When I first became interested in indexing, someone recommended William Bernstein’s The Four Pillars of Investing. Originally published in 2002, the book has become a classic for its insight and wisdom, and for Bernstein’s entertaining, no-nonsense style.
But as much as I loved Four Pillars, the 330-page tome wouldn’t be my top pick for a teen or twentysomething who is just getting started. Fortunately, young investors can now begin with a more inviting volume. Bernstein has just released a brief e-book called If You Can: How Millennials Can Get Rich Slowly, available in Kindle format from Amazon for $0.99. And for the next day or so, you can download it for free.
If You Can reveals what Bernstein calls the Five Horsemen of the Personal Finance Apocalypse: the hurdles young people will need to overcome if they are to become successful investors. (The latter four are the same pillars Bernstein wrote about in his earlier book.) At the end of each section, he makes a recommendation for further reading. Here’s a summary of his advice to the millennial generation.
1. You need to save more. Unless you spend less than you earn and save the difference your investment strategy is irrelevant. Bernstein suggests you save at least 15% of your income—a tall order, to be sure—and start by maxing out any employer matching program.
His suggested reading here is The Millionaire Next Door, by Thomas Stanley and William Danko, which “dissects the corrosive effects of our consumer-oriented society.” I would add Andrew Hallam’s Millionaire Teacher, which has a similar message, followed up with specific investing ideas.
2. Understand the theory of finance. You don’t need to make investing your hobby (actually, you probably shouldn’t) but everyone needs to understand the fundamental trade-off: “If you want high returns, you’re going to occasionally have to endure ferocious losses with equanimity, and if you want safety, you’re going to have to endure low returns.”
Bernstein’s recommended book on this topic is John Bogle’s Common Sense on Mutual Funds. That would be a good choice for those inclined to read a 657-page doorstop, but my own recommendation would be to start with Bogle’s much shorter The Little Book of Common Sense Investing.
3. Learn your financial history. If you’ve ever found yourself thinking “this time it’s different,” then you don’t understand the history of markets. One of Bernstein’s insights is that Generation Y tends to place huge value on recommendations from friends and social media. “When all your friends are enthusiastic about stocks (or real estate, or any other investment), perhaps you shouldn’t be, and when they respond negatively to your investment strategy, that’s likely a good sign.”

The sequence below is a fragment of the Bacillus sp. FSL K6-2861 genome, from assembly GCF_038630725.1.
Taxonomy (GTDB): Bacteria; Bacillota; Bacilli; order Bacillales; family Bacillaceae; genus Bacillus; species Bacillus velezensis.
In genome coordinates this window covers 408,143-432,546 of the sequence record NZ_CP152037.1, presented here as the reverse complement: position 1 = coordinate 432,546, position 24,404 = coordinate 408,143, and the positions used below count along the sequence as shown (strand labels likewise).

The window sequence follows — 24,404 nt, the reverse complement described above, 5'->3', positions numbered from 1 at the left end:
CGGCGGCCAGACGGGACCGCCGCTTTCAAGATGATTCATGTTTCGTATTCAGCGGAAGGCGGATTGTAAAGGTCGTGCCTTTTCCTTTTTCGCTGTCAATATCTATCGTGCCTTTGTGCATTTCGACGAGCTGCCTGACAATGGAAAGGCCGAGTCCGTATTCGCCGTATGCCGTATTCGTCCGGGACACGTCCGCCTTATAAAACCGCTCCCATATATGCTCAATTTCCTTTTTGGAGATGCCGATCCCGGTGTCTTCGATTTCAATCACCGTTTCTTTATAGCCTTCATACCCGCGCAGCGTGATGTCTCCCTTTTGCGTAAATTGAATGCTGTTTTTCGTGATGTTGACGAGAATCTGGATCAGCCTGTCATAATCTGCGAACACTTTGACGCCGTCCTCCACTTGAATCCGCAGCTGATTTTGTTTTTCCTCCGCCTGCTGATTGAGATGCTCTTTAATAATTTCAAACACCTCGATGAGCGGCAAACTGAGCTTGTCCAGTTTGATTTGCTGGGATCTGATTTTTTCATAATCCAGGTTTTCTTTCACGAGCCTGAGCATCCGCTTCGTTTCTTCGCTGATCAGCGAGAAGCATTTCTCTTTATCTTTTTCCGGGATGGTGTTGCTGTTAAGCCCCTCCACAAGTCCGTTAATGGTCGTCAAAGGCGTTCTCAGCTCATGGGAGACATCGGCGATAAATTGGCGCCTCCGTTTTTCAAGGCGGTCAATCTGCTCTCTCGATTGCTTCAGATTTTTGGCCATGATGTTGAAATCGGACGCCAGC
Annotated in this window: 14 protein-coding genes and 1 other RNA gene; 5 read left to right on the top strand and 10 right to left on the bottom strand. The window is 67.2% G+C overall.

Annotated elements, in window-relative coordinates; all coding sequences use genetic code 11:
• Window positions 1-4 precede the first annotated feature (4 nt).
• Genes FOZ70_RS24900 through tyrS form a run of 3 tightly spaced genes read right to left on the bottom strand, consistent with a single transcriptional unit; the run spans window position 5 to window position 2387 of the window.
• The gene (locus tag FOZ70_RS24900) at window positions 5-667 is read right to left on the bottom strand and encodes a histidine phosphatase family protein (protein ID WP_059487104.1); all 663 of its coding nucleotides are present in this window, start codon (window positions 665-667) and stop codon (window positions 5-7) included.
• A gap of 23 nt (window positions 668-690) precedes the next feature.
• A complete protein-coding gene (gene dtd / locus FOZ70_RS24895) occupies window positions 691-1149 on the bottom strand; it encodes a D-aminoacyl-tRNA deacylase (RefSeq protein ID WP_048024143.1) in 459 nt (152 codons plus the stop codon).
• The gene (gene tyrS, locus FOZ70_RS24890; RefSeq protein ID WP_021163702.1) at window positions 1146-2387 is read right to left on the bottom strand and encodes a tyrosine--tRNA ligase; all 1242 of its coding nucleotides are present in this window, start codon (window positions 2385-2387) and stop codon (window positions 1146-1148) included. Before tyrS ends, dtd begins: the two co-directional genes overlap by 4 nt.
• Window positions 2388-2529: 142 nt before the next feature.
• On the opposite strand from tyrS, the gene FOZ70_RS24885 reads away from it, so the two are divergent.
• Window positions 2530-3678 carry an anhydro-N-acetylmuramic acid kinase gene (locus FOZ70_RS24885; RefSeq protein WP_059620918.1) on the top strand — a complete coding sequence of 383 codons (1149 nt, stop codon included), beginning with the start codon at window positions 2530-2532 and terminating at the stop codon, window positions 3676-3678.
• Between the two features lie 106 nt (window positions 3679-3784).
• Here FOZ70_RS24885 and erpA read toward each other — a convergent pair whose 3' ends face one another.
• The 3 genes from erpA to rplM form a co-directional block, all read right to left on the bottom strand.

His homework assignment covers the euphoria and despondency that have always been part of investing: Edward Chancellor’s Devil Take the Hindmost, a history of financial speculation, and Benjamin Roth’s The Great Depression: A Diary.
4. Confront the enemy in the mirror. Humans are “pattern-seeking primates,” Bernstein says, which means we get distracted by randomness and short-term performance. We’re also “comically overconfident” in just about everything we do. Unless we can learn to recognize and overcome our own psychology, we can’t hope to be successful investors.
Jason Zweig’s Your Money and Your Brain is the go-to book on this topic: “I can guarantee that you’ll enjoy it immensely, and if Jason can’t save you from yourself, then no one can.” I’ll add Why Smart People Make Big Money Mistakes by Gary Belsky and Thomas Gilovich.
5. Beware the financial services industry. This is always a difficult one when you’re giving advice to young investors. On one hand, most people simply lack the skill and discipline to invest on their own. But investors (especially young and naive ones) will have an extraordinarily difficult time finding unbiased advice at a reasonable cost. Bernstein’s suggestion? “Act as if every broker, insurance salesman, mutual fund salesperson, and financial advisor you encounter is a hardened criminal.”
That’s not particularly helpful, especially since Bernstein himself has written elsewhere that “I have come to the sad conclusion that only a tiny minority will ever succeed in managing their money even tolerably well.” My own recommendation for Generation Y: get started with a simple DIY solution like the Tangerine Investment Funds and don’t start looking for an advisor until you have about $100,000 to invest. By the time you get to that stage you will likely have cleared all of the other hurdles Bernstein describes.